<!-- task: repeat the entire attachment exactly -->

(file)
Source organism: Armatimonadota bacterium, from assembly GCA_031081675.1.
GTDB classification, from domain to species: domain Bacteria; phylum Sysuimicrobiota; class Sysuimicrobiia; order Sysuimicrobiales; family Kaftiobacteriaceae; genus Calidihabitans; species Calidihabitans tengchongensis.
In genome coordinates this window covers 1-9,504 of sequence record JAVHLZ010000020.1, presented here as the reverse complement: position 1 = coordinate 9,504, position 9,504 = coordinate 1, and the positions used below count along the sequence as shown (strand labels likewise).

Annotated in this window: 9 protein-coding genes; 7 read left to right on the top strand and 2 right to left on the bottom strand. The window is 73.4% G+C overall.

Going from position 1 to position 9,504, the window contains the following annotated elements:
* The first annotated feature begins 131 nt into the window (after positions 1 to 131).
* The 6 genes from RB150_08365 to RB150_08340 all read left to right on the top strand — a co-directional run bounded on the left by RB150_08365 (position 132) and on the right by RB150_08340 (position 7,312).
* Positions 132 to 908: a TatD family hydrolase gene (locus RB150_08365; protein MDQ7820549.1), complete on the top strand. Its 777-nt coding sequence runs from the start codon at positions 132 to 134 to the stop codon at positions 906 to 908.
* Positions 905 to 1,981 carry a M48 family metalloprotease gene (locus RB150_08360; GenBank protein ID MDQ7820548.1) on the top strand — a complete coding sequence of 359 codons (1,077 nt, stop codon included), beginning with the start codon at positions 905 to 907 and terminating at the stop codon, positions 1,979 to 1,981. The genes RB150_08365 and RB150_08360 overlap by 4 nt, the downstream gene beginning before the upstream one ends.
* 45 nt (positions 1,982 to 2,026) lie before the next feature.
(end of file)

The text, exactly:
Source organism: Armatimonadota bacterium, from assembly GCA_031081675.1.
GTDB classification, from domain to species: domain Bacteria; phylum Sysuimicrobiota; class Sysuimicrobiia; order Sysuimicrobiales; family Kaftiobacteriaceae; genus Calidihabitans; species Calidihabitans tengchongensis.
In genome coordinates this window covers 1-9,504 of sequence record JAVHLZ010000020.1, presented here as the reverse complement: position 1 = coordinate 9,504, position 9,504 = coordinate 1, and the positions used below count along the sequence as shown (strand labels likewise).

Annotated in this window: 9 protein-coding genes; 7 read left to right on the top strand and 2 right to left on the bottom strand. The window is 73.4% G+C overall.

Going from position 1 to position 9,504, the window contains the following annotated elements:
* The first annotated feature begins 131 nt into the window (after positions 1 to 131).
* The 6 genes from RB150_08365 to RB150_08340 all read left to right on the top strand — a co-directional run bounded on the left by RB150_08365 (position 132) and on the right by RB150_08340 (position 7,312).
* Positions 132 to 908: a TatD family hydrolase gene (locus RB150_08365; protein MDQ7820549.1), complete on the top strand. Its 777-nt coding sequence runs from the start codon at positions 132 to 134 to the stop codon at positions 906 to 908.
* Positions 905 to 1,981 carry a M48 family metalloprotease gene (locus RB150_08360; GenBank protein ID MDQ7820548.1) on the top strand — a complete coding sequence of 359 codons (1,077 nt, stop codon included), beginning with the start codon at positions 905 to 907 and terminating at the stop codon, positions 1,979 to 1,981. The genes RB150_08365 and RB150_08360 overlap by 4 nt, the downstream gene beginning before the upstream one ends.
* 45 nt (positions 1,982 to 2,026) lie before the next feature.